Evaluating the Effectiveness of an Early Years Language Intervention
Research into the long‐term effects of language delay reflects an increasing concern that many children's needs are not being met by current early years educational practice. This paper reports on a two‐part intervention designed to improve language skills within a nursery setting. In the first part of the intervention, a directly taught small group was found to be effective in improving language skills in children with language delay. However, in the second part of the intervention, creation of a “language rich” nursery environment was not fully implemented by nursery staff. A baseline assessment of all the nursery children revealed that alongside the high incidence of language delay in the nursery population there was also a high incidence of delay in non‐verbal reasoning skills as assessed by a single sub‐test from the British Ability Scales II Early Years. The findings raise the question: how can educational psychologists and speech and language therapists work together with teaching staff to create a “language rich” environment in the early years that will address the needs of all children?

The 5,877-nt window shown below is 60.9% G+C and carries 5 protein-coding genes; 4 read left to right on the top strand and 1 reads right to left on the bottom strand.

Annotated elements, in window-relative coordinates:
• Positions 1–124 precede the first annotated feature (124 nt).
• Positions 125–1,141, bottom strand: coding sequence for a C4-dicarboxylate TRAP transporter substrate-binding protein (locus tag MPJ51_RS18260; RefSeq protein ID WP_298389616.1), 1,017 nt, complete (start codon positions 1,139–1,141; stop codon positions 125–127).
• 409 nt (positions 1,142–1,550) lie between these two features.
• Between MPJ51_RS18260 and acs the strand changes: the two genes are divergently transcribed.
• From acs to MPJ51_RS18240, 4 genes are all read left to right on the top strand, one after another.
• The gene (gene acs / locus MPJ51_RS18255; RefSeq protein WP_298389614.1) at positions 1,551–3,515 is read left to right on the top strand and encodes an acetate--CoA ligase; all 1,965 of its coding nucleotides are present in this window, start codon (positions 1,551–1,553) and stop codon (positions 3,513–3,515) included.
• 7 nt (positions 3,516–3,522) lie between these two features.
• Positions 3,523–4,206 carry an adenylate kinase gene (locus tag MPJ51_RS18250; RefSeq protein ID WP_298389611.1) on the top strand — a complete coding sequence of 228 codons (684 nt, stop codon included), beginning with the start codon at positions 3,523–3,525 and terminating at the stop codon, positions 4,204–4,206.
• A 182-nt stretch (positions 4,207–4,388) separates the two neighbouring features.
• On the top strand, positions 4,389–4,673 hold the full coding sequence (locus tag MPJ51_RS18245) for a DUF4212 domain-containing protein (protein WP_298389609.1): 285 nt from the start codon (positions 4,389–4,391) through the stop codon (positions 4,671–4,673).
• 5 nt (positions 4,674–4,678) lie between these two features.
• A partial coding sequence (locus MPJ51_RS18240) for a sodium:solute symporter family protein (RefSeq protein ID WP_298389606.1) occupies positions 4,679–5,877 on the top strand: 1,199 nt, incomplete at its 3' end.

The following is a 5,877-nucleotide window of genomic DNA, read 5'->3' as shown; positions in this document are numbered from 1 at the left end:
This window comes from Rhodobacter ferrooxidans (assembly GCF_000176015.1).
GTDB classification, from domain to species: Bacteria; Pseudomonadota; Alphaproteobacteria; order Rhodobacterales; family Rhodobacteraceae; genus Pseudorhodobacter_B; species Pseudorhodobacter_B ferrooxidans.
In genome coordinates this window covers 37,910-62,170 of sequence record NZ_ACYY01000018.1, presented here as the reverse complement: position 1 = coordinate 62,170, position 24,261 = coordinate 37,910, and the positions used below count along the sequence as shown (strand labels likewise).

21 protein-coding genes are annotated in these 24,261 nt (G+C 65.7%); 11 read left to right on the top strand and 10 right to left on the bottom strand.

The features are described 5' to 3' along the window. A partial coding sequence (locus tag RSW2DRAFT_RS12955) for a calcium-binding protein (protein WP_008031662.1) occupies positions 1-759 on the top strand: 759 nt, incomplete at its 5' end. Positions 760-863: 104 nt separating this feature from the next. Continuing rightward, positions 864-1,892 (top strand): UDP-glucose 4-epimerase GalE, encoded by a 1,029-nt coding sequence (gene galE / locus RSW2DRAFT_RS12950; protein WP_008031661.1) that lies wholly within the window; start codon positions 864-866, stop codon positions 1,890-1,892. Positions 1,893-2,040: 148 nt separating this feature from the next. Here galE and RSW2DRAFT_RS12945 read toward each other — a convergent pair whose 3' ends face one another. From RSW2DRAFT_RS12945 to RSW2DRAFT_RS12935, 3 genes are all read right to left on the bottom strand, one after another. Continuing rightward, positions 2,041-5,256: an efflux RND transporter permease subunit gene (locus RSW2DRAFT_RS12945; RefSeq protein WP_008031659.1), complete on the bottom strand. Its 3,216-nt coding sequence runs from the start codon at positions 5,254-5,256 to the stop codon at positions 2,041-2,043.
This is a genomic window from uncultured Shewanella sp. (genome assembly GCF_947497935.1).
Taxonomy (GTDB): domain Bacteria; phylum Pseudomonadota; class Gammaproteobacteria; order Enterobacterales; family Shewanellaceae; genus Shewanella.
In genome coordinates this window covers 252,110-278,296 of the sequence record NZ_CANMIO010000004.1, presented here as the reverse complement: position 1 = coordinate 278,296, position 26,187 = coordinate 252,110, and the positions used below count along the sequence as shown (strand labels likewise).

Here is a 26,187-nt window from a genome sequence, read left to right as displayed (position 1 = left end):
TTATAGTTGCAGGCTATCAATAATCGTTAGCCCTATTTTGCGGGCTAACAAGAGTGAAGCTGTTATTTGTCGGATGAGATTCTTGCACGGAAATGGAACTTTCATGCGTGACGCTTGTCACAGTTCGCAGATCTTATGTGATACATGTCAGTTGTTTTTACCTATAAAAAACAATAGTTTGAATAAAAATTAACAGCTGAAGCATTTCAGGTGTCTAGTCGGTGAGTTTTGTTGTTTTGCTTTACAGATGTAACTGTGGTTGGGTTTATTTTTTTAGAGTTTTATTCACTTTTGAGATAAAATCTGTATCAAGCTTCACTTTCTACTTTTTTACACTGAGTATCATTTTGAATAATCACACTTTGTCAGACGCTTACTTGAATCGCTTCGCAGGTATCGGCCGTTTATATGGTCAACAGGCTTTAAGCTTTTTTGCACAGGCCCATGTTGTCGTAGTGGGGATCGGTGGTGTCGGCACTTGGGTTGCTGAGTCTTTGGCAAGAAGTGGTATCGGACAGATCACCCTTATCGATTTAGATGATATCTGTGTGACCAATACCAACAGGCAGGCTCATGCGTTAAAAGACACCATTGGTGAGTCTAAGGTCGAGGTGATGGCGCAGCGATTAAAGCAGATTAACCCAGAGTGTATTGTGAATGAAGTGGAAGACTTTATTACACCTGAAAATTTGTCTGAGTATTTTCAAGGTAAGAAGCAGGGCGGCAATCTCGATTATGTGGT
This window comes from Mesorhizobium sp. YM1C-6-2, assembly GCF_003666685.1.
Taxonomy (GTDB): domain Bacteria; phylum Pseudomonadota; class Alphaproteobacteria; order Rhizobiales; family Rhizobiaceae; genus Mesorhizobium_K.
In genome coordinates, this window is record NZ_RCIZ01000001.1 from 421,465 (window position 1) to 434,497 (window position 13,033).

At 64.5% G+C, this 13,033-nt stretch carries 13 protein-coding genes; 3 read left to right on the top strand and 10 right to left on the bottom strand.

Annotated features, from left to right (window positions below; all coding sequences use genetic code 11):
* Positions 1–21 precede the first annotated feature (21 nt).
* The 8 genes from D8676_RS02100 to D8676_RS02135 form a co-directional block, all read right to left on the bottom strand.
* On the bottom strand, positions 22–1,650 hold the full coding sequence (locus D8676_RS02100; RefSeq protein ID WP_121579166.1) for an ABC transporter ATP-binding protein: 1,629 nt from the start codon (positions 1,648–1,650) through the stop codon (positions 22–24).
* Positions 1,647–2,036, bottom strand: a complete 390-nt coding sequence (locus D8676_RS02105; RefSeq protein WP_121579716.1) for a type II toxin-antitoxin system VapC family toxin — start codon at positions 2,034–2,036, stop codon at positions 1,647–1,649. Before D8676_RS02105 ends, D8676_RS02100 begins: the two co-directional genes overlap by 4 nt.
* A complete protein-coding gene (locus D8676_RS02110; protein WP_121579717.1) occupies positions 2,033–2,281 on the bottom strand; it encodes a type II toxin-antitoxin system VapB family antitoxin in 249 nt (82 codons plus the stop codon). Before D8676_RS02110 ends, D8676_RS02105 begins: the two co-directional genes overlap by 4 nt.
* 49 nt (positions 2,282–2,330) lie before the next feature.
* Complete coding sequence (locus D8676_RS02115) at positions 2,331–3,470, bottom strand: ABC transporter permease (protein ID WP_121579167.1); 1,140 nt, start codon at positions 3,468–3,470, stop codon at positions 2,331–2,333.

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Document Type: Research Article
Affiliations: Barking and Dagenham Educational Psychology Service, UK
Publication date: September 1, 2005